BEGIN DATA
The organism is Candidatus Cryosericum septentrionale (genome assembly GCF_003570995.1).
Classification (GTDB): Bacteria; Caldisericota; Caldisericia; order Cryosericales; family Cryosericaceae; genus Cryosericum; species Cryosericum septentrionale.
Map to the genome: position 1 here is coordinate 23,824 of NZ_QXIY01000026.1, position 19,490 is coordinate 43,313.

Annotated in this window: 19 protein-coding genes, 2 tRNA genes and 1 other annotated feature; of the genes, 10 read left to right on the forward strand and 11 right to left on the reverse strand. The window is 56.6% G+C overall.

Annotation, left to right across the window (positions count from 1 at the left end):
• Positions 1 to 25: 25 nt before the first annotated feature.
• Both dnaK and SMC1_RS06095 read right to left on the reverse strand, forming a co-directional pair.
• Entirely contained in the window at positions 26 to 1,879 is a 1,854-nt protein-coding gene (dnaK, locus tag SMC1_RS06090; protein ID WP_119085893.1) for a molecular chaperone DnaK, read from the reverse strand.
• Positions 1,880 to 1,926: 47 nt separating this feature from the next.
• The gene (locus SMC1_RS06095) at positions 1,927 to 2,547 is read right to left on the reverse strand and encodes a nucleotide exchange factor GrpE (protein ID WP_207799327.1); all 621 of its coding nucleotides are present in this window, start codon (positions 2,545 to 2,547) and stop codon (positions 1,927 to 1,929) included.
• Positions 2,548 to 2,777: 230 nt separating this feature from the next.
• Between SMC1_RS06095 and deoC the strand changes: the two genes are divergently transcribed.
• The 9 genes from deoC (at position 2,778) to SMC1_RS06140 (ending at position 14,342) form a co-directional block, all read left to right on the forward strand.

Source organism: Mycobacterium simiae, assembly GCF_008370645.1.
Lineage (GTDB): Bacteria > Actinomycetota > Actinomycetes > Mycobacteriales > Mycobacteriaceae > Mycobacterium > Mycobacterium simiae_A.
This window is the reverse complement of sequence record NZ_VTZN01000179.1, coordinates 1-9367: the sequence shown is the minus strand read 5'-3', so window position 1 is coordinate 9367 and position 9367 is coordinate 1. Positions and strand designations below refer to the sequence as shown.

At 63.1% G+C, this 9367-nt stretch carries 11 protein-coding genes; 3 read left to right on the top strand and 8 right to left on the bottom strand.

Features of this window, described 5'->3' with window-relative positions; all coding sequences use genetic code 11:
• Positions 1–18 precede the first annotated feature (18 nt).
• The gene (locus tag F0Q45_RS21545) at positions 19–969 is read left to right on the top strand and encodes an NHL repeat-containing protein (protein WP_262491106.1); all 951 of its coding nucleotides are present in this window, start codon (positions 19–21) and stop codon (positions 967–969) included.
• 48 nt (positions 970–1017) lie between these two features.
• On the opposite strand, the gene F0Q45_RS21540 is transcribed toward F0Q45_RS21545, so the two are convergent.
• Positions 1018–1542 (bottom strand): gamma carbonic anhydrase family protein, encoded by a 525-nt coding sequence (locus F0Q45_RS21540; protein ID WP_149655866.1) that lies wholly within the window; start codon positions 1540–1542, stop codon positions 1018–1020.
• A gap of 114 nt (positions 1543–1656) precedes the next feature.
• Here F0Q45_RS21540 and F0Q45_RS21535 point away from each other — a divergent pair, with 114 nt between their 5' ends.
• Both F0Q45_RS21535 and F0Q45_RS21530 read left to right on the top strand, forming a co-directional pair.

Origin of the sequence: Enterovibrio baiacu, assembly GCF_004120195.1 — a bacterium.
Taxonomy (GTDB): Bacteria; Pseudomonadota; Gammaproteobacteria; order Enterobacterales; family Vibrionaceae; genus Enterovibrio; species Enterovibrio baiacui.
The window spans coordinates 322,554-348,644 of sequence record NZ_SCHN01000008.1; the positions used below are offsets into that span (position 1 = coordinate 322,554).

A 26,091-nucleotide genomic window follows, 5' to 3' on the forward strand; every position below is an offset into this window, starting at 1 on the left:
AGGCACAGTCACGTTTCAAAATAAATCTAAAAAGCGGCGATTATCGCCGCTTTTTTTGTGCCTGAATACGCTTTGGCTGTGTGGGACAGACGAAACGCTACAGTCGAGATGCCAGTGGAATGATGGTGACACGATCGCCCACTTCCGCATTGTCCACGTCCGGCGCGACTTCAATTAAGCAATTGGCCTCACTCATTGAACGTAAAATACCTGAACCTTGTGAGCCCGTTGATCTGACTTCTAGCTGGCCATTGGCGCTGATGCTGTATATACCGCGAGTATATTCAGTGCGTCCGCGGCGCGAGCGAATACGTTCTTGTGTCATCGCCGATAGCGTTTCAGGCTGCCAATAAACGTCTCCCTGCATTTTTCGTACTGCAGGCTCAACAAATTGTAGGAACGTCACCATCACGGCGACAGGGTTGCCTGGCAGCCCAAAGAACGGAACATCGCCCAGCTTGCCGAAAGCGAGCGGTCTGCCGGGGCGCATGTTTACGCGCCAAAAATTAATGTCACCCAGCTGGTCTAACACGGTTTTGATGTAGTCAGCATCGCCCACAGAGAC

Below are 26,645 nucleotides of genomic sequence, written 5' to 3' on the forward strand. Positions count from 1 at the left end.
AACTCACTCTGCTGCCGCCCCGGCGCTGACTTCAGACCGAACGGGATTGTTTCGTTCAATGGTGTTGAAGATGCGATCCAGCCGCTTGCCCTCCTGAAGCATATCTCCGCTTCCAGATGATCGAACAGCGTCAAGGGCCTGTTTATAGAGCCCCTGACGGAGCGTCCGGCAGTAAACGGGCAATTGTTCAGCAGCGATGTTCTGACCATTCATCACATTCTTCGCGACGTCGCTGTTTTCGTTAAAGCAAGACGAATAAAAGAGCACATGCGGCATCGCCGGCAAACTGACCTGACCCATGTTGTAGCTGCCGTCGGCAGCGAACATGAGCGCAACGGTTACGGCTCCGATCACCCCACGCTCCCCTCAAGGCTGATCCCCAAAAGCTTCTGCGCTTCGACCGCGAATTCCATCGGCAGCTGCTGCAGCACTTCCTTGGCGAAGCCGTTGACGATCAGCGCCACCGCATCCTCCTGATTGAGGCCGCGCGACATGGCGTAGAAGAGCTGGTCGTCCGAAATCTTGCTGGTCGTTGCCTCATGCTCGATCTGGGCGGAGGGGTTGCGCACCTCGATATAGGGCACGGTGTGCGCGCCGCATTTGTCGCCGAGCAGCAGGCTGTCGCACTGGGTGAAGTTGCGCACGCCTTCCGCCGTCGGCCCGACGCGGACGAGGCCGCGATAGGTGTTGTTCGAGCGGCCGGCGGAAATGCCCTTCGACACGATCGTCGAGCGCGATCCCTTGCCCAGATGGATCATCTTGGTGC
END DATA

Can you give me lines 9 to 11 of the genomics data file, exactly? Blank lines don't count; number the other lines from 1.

• Positions 1,880 to 1,926: 47 nt separating this feature from the next.
• The gene (locus SMC1_RS06095) at positions 1,927 to 2,547 is read right to left on the reverse strand and encodes a nucleotide exchange factor GrpE (protein ID WP_207799327.1); all 621 of its coding nucleotides are present in this window, start codon (positions 2,545 to 2,547) and stop codon (positions 1,927 to 1,929) included.
• Positions 2,548 to 2,777: 230 nt separating this feature from the next.